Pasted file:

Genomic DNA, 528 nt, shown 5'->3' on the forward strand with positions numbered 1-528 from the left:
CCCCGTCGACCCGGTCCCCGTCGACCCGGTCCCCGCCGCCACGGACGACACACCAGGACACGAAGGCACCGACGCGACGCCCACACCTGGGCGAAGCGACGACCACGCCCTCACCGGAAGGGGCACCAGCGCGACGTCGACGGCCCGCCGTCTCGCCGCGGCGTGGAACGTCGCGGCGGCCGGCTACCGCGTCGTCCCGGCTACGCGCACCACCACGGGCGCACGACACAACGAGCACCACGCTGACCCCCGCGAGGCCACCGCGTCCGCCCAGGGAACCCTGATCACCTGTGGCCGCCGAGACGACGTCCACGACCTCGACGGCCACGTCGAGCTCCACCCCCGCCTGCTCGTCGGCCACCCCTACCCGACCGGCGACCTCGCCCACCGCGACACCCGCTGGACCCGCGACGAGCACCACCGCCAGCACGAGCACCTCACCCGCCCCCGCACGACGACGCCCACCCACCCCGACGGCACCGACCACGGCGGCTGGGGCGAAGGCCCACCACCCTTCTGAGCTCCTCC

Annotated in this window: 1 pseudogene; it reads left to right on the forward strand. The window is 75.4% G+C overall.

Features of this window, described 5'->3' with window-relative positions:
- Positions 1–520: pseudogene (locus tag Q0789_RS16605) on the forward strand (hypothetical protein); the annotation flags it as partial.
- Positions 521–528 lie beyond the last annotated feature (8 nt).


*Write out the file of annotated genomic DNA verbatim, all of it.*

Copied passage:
Genomic DNA, 528 nt, shown 5'->3' on the forward strand with positions numbered 1-528 from the left:
CCCCGTCGACCCGGTCCCCGTCGACCCGGTCCCCGCCGCCACGGACGACACACCAGGACACGAAGGCACCGACGCGACGCCCACACCTGGGCGAAGCGACGACCACGCCCTCACCGGAAGGGGCACCAGCGCGACGTCGACGGCCCGCCGTCTCGCCGCGGCGTGGAACGTCGCGGCGGCCGGCTACCGCGTCGTCCCGGCTACGCGCACCACCACGGGCGCACGACACAACGAGCACCACGCTGACCCCCGCGAGGCCACCGCGTCCGCCCAGGGAACCCTGATCACCTGTGGCCGCCGAGACGACGTCCACGACCTCGACGGCCACGTCGAGCTCCACCCCCGCCTGCTCGTCGGCCACCCCTACCCGACCGGCGACCTCGCCCACCGCGACACCCGCTGGACCCGCGACGAGCACCACCGCCAGCACGAGCACCTCACCCGCCCCCGCACGACGACGCCCACCCACCCCGACGGCACCGACCACGGCGGCTGGGGCGAAGGCCCACCACCCTTCTGAGCTCCTCC

Annotated in this window: 1 pseudogene; it reads left to right on the forward strand. The window is 75.4% G+C overall.

Features of this window, described 5'->3' with window-relative positions:
- Positions 1–520: pseudogene (locus tag Q0789_RS16605) on the forward strand (hypothetical protein); the annotation flags it as partial.
- Positions 521–528 lie beyond the last annotated feature (8 nt).